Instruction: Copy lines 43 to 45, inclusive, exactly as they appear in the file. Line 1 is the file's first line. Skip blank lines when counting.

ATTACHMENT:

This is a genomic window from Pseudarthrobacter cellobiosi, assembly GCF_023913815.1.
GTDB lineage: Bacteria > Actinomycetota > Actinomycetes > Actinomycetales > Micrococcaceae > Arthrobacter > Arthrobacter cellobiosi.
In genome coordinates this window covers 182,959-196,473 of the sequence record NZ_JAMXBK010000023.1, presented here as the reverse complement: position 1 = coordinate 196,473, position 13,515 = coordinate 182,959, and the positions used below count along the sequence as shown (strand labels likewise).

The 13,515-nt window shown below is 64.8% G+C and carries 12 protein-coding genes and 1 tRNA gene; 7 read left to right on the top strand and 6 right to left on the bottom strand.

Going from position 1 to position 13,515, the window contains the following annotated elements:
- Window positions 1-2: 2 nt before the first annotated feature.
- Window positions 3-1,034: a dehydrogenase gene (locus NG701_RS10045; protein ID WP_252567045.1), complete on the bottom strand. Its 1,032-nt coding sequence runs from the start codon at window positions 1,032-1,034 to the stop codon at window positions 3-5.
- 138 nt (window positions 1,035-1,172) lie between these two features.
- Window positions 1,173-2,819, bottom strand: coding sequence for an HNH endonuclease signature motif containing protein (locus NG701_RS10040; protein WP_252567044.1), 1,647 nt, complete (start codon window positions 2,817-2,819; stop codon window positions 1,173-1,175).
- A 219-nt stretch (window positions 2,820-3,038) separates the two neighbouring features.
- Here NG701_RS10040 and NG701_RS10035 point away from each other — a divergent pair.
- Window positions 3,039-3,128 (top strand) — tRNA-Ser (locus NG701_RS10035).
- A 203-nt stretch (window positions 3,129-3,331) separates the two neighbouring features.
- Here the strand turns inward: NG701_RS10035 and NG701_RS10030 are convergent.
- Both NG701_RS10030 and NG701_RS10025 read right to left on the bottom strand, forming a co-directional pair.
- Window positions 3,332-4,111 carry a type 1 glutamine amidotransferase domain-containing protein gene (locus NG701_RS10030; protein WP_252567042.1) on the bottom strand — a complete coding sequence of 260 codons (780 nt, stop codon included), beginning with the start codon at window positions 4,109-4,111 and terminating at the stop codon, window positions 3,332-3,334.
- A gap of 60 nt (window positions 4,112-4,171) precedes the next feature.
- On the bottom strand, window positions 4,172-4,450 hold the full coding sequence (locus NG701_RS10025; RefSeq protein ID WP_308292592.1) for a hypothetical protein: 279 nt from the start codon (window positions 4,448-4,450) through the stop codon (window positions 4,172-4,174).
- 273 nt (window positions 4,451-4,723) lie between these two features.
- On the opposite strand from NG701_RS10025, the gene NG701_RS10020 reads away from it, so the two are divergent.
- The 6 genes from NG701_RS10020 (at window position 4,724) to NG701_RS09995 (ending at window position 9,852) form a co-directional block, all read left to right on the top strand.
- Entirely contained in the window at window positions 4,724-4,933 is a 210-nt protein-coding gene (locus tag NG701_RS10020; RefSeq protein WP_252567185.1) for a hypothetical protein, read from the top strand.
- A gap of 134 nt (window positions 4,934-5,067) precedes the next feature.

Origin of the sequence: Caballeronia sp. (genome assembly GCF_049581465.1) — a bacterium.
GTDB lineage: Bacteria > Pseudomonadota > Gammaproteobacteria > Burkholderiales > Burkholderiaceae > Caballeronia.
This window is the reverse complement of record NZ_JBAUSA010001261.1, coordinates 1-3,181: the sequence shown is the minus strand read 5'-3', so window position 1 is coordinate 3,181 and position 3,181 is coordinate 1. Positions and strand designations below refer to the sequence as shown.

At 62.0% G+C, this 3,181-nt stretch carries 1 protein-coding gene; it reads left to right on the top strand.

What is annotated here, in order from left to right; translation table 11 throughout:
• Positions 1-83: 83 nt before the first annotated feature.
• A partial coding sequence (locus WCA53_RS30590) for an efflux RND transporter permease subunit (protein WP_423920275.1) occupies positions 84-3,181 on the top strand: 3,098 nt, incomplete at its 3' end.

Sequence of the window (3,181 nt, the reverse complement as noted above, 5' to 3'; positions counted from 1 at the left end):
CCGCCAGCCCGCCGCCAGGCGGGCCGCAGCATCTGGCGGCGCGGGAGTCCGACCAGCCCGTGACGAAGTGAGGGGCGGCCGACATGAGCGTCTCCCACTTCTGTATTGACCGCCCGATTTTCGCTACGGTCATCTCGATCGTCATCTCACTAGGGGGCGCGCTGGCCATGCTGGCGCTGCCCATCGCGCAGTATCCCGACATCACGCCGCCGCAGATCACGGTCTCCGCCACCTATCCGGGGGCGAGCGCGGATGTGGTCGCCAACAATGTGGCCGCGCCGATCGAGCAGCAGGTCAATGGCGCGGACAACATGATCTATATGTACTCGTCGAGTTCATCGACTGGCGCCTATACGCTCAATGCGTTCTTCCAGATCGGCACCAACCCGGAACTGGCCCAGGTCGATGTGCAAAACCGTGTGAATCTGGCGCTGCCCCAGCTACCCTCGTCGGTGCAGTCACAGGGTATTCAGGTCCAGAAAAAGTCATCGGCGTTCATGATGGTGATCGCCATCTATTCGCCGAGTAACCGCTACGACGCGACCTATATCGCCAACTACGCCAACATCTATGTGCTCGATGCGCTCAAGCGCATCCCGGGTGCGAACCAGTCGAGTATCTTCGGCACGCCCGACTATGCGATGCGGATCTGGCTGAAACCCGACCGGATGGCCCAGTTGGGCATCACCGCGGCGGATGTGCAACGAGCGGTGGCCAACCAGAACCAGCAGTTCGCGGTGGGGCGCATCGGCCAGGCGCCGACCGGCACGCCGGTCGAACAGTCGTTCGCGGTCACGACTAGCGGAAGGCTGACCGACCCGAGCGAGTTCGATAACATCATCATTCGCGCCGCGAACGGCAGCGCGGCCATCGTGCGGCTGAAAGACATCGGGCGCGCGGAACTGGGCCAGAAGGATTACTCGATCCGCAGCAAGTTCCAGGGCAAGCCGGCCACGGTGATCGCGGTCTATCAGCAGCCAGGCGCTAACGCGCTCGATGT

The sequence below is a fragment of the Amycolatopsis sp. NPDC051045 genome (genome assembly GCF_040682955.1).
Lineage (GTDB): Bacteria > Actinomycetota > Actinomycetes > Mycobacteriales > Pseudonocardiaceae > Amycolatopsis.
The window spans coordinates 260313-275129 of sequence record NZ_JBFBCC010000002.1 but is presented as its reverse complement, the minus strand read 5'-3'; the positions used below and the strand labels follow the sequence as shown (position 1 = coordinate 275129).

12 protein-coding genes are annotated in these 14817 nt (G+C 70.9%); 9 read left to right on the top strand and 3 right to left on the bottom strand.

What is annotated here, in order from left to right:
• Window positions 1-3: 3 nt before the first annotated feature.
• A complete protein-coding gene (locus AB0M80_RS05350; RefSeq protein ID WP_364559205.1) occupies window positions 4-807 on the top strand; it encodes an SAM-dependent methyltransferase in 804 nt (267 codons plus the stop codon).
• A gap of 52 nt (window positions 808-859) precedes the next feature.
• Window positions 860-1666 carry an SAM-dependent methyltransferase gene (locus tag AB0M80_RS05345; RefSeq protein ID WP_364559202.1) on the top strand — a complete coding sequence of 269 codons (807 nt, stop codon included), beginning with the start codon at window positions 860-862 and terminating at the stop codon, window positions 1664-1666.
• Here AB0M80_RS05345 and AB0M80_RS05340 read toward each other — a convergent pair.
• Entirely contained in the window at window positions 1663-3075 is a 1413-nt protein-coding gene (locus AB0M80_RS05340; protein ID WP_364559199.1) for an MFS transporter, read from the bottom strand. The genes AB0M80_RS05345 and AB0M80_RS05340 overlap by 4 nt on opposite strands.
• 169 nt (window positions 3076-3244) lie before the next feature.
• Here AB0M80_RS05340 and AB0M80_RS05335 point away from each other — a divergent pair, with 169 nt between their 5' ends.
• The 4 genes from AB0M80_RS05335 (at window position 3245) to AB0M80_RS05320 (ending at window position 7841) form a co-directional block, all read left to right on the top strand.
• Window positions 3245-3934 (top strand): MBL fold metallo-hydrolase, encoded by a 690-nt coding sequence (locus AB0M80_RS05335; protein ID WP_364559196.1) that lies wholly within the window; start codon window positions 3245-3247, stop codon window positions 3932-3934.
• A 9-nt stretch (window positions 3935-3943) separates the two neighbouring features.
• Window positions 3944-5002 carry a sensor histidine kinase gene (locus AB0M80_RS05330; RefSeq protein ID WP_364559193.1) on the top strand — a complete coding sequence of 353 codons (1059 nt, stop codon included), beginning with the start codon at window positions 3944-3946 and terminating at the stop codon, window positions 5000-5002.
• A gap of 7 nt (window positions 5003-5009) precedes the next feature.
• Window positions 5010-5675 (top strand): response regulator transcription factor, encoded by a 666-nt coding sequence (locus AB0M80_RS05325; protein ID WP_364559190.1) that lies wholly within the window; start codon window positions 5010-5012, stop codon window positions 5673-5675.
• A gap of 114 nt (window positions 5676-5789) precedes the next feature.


• Entirely contained in the window at window positions 1663-3075 is a 1413-nt protein-coding gene (locus AB0M80_RS05340; protein ID WP_364559199.1) for an MFS transporter, read from the bottom strand. The genes AB0M80_RS05345 and AB0M80_RS05340 overlap by 4 nt on opposite strands.
• 169 nt (window positions 3076-3244) lie before the next feature.
• Here AB0M80_RS05340 and AB0M80_RS05335 point away from each other — a divergent pair, with 169 nt between their 5' ends.